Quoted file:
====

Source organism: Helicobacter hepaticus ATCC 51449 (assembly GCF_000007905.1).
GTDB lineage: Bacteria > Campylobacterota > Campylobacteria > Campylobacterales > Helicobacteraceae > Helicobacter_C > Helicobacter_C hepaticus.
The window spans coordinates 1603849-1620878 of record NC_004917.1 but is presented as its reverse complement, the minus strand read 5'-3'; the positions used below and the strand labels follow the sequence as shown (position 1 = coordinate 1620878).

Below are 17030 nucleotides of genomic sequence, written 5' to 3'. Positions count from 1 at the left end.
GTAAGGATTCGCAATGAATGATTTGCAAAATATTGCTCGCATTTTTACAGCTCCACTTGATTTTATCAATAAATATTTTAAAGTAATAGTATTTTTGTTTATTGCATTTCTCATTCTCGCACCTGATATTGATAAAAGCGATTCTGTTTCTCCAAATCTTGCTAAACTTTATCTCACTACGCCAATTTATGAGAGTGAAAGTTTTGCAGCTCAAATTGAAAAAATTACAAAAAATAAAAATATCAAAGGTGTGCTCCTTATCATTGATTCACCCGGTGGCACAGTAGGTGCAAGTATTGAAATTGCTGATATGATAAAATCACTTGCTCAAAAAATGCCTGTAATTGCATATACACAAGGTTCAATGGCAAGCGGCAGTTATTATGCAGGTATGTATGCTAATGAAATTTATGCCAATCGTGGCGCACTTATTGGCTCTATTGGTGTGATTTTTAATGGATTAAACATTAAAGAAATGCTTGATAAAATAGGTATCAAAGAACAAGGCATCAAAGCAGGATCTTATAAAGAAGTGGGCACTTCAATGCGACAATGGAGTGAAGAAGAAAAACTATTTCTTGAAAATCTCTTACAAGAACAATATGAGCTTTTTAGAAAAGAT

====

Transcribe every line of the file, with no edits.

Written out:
Source organism: Helicobacter hepaticus ATCC 51449 (assembly GCF_000007905.1).
GTDB lineage: Bacteria > Campylobacterota > Campylobacteria > Campylobacterales > Helicobacteraceae > Helicobacter_C > Helicobacter_C hepaticus.
The window spans coordinates 1603849-1620878 of record NC_004917.1 but is presented as its reverse complement, the minus strand read 5'-3'; the positions used below and the strand labels follow the sequence as shown (position 1 = coordinate 1620878).

Below are 17030 nucleotides of genomic sequence, written 5' to 3'. Positions count from 1 at the left end.
GTAAGGATTCGCAATGAATGATTTGCAAAATATTGCTCGCATTTTTACAGCTCCACTTGATTTTATCAATAAATATTTTAAAGTAATAGTATTTTTGTTTATTGCATTTCTCATTCTCGCACCTGATATTGATAAAAGCGATTCTGTTTCTCCAAATCTTGCTAAACTTTATCTCACTACGCCAATTTATGAGAGTGAAAGTTTTGCAGCTCAAATTGAAAAAATTACAAAAAATAAAAATATCAAAGGTGTGCTCCTTATCATTGATTCACCCGGTGGCACAGTAGGTGCAAGTATTGAAATTGCTGATATGATAAAATCACTTGCTCAAAAAATGCCTGTAATTGCATATACACAAGGTTCAATGGCAAGCGGCAGTTATTATGCAGGTATGTATGCTAATGAAATTTATGCCAATCGTGGCGCACTTATTGGCTCTATTGGTGTGATTTTTAATGGATTAAACATTAAAGAAATGCTTGATAAAATAGGTATCAAAGAACAAGGCATCAAAGCAGGATCTTATAAAGAAGTGGGCACTTCAATGCGACAATGGAGTGAAGAAGAAAAACTATTTCTTGAAAATCTCTTACAAGAACAATATGAGCTTTTTAGAAAAGAT